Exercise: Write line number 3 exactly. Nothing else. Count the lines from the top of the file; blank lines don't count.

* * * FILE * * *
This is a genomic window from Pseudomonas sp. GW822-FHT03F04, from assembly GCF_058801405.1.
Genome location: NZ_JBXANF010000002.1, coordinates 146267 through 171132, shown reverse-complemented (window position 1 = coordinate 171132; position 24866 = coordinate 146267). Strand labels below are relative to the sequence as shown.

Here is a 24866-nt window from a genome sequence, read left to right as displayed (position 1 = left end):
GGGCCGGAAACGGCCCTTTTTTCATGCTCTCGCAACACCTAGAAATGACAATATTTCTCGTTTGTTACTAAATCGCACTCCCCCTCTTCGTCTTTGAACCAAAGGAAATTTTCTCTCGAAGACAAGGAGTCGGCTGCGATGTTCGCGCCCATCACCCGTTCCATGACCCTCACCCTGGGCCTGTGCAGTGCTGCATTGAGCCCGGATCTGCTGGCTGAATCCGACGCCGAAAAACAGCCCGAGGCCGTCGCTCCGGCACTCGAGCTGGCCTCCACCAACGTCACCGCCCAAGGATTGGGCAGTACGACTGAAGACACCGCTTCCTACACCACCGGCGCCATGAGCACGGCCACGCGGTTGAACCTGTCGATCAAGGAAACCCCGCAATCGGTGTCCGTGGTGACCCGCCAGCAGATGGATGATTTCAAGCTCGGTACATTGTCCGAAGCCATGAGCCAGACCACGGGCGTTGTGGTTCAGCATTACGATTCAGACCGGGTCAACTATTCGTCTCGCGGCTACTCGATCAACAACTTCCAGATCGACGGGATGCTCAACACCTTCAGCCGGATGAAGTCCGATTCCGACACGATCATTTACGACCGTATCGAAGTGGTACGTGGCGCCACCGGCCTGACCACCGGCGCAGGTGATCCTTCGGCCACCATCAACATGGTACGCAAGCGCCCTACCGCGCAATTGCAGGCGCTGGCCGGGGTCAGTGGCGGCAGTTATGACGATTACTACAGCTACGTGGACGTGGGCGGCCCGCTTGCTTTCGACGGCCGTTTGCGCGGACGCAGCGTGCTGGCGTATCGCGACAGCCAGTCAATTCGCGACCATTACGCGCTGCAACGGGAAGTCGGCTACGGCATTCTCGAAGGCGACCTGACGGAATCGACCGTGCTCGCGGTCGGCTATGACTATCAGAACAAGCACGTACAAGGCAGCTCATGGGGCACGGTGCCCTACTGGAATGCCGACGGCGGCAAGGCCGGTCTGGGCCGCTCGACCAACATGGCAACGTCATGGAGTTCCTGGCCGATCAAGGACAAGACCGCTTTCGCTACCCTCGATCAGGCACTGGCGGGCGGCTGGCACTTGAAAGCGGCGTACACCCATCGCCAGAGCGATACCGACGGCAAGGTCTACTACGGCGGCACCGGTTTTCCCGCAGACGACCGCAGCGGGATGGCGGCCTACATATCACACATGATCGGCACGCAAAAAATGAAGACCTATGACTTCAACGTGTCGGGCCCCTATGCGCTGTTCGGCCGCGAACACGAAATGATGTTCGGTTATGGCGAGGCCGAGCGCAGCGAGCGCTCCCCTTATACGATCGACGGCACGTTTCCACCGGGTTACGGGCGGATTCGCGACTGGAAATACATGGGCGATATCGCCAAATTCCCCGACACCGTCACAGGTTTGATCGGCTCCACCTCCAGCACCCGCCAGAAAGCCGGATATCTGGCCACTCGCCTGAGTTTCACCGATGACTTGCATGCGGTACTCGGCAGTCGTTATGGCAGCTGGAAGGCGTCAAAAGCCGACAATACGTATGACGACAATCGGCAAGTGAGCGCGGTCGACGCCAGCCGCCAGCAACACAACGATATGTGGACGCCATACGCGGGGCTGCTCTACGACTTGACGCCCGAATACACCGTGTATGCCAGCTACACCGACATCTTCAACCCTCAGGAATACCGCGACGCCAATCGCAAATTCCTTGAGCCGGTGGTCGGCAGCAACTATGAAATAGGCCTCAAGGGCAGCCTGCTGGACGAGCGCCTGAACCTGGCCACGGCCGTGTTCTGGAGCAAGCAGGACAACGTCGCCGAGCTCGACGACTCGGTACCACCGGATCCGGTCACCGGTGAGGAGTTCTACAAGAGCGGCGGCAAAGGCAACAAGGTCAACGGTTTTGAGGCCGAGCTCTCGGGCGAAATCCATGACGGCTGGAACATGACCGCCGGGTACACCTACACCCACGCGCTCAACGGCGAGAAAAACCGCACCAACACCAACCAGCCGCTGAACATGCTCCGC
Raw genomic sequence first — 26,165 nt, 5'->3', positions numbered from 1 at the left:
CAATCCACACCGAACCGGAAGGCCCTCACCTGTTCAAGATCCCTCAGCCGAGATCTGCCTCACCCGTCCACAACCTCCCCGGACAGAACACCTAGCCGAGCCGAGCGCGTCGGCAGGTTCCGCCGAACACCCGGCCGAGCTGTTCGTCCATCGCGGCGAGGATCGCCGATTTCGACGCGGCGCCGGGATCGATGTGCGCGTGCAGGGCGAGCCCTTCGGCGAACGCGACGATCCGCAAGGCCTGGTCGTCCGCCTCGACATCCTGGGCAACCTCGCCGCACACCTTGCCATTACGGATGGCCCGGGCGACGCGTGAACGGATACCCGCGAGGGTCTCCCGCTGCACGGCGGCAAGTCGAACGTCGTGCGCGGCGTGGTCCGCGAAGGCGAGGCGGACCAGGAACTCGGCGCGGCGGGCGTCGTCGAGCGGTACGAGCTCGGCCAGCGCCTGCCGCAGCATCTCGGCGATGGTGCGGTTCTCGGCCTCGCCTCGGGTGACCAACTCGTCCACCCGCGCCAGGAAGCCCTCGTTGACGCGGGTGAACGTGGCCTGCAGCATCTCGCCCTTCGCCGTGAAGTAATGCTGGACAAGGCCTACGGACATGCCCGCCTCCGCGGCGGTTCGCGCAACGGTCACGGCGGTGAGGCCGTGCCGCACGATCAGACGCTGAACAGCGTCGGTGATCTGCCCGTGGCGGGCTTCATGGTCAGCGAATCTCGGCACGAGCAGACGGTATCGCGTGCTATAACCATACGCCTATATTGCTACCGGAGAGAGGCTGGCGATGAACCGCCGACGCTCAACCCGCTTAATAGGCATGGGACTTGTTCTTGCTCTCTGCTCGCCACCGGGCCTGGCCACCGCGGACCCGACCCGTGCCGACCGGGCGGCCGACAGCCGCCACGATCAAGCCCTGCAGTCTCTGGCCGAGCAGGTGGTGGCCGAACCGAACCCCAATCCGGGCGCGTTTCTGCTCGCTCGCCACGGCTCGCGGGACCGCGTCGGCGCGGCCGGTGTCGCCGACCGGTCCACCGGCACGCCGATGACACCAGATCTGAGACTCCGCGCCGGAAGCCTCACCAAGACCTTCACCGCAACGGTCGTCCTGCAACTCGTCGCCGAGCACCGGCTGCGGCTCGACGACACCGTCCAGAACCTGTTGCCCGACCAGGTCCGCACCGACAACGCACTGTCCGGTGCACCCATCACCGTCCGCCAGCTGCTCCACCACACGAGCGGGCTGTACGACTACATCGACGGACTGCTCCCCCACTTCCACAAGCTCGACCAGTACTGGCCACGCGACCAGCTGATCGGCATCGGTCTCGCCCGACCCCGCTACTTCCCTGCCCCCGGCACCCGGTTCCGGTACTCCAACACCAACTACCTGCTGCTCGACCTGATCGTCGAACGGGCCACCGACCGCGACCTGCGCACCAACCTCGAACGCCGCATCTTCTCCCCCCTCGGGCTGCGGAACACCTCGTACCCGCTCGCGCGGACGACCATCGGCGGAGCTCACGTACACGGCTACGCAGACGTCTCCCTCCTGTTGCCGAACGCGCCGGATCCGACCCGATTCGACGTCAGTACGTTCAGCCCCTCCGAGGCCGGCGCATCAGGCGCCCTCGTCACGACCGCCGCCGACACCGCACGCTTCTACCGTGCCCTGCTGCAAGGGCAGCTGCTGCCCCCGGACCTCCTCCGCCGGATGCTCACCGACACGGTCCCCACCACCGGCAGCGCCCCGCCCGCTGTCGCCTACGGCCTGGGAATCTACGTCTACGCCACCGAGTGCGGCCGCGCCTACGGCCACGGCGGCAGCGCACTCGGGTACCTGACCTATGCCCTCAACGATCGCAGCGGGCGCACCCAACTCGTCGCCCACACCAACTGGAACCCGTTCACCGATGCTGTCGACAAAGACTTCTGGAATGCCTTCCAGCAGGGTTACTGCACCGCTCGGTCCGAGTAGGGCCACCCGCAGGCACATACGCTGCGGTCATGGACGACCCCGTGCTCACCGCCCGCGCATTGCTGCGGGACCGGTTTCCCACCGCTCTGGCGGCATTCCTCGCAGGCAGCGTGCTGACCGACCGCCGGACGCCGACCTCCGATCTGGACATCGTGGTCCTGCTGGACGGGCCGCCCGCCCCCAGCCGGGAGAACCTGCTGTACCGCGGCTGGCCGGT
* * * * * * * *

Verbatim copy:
Here is a 24866-nt window from a genome sequence, read left to right as displayed (position 1 = left end):